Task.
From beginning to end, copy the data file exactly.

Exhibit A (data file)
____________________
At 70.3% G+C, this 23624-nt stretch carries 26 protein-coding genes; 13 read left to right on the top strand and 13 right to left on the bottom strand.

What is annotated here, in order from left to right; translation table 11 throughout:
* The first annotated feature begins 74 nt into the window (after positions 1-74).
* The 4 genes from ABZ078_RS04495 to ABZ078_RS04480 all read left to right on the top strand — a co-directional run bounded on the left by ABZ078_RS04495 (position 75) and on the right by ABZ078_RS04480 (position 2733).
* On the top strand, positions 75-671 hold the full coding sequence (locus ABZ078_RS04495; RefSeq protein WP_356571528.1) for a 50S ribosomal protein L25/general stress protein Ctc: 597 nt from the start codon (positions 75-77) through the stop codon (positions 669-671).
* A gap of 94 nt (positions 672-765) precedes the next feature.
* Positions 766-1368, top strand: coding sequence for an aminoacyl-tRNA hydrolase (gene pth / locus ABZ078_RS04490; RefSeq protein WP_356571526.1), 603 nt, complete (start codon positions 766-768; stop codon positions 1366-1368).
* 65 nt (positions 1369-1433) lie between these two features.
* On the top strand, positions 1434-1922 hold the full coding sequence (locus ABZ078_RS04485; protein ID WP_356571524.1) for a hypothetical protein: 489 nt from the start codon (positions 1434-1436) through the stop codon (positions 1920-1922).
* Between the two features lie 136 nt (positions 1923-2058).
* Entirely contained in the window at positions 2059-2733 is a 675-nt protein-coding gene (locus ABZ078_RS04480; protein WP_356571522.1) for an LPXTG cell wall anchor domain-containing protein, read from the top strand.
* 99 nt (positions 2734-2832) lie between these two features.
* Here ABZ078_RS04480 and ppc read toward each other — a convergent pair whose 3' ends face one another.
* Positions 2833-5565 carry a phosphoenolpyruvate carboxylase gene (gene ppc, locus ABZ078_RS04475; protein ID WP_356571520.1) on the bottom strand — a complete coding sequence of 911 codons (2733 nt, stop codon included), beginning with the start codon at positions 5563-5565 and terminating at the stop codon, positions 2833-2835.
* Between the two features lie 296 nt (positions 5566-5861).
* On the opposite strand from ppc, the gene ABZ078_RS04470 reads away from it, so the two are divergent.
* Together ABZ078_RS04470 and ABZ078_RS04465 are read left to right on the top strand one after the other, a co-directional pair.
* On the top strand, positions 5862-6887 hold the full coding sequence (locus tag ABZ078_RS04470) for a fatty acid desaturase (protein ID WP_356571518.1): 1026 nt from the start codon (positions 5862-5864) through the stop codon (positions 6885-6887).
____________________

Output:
At 70.3% G+C, this 23624-nt stretch carries 26 protein-coding genes; 13 read left to right on the top strand and 13 right to left on the bottom strand.

What is annotated here, in order from left to right; translation table 11 throughout:
* The first annotated feature begins 74 nt into the window (after positions 1-74).
* The 4 genes from ABZ078_RS04495 to ABZ078_RS04480 all read left to right on the top strand — a co-directional run bounded on the left by ABZ078_RS04495 (position 75) and on the right by ABZ078_RS04480 (position 2733).
* On the top strand, positions 75-671 hold the full coding sequence (locus ABZ078_RS04495; RefSeq protein WP_356571528.1) for a 50S ribosomal protein L25/general stress protein Ctc: 597 nt from the start codon (positions 75-77) through the stop codon (positions 669-671).
* A gap of 94 nt (positions 672-765) precedes the next feature.
* Positions 766-1368, top strand: coding sequence for an aminoacyl-tRNA hydrolase (gene pth / locus ABZ078_RS04490; RefSeq protein WP_356571526.1), 603 nt, complete (start codon positions 766-768; stop codon positions 1366-1368).
* 65 nt (positions 1369-1433) lie between these two features.
* On the top strand, positions 1434-1922 hold the full coding sequence (locus ABZ078_RS04485; protein ID WP_356571524.1) for a hypothetical protein: 489 nt from the start codon (positions 1434-1436) through the stop codon (positions 1920-1922).
* Between the two features lie 136 nt (positions 1923-2058).
* Entirely contained in the window at positions 2059-2733 is a 675-nt protein-coding gene (locus ABZ078_RS04480; protein WP_356571522.1) for an LPXTG cell wall anchor domain-containing protein, read from the top strand.
* 99 nt (positions 2734-2832) lie between these two features.
* Here ABZ078_RS04480 and ppc read toward each other — a convergent pair whose 3' ends face one another.
* Positions 2833-5565 carry a phosphoenolpyruvate carboxylase gene (gene ppc, locus ABZ078_RS04475; protein ID WP_356571520.1) on the bottom strand — a complete coding sequence of 911 codons (2733 nt, stop codon included), beginning with the start codon at positions 5563-5565 and terminating at the stop codon, positions 2833-2835.
* Between the two features lie 296 nt (positions 5566-5861).
* On the opposite strand from ppc, the gene ABZ078_RS04470 reads away from it, so the two are divergent.
* Together ABZ078_RS04470 and ABZ078_RS04465 are read left to right on the top strand one after the other, a co-directional pair.
* On the top strand, positions 5862-6887 hold the full coding sequence (locus tag ABZ078_RS04470) for a fatty acid desaturase (protein ID WP_356571518.1): 1026 nt from the start codon (positions 5862-5864) through the stop codon (positions 6885-6887).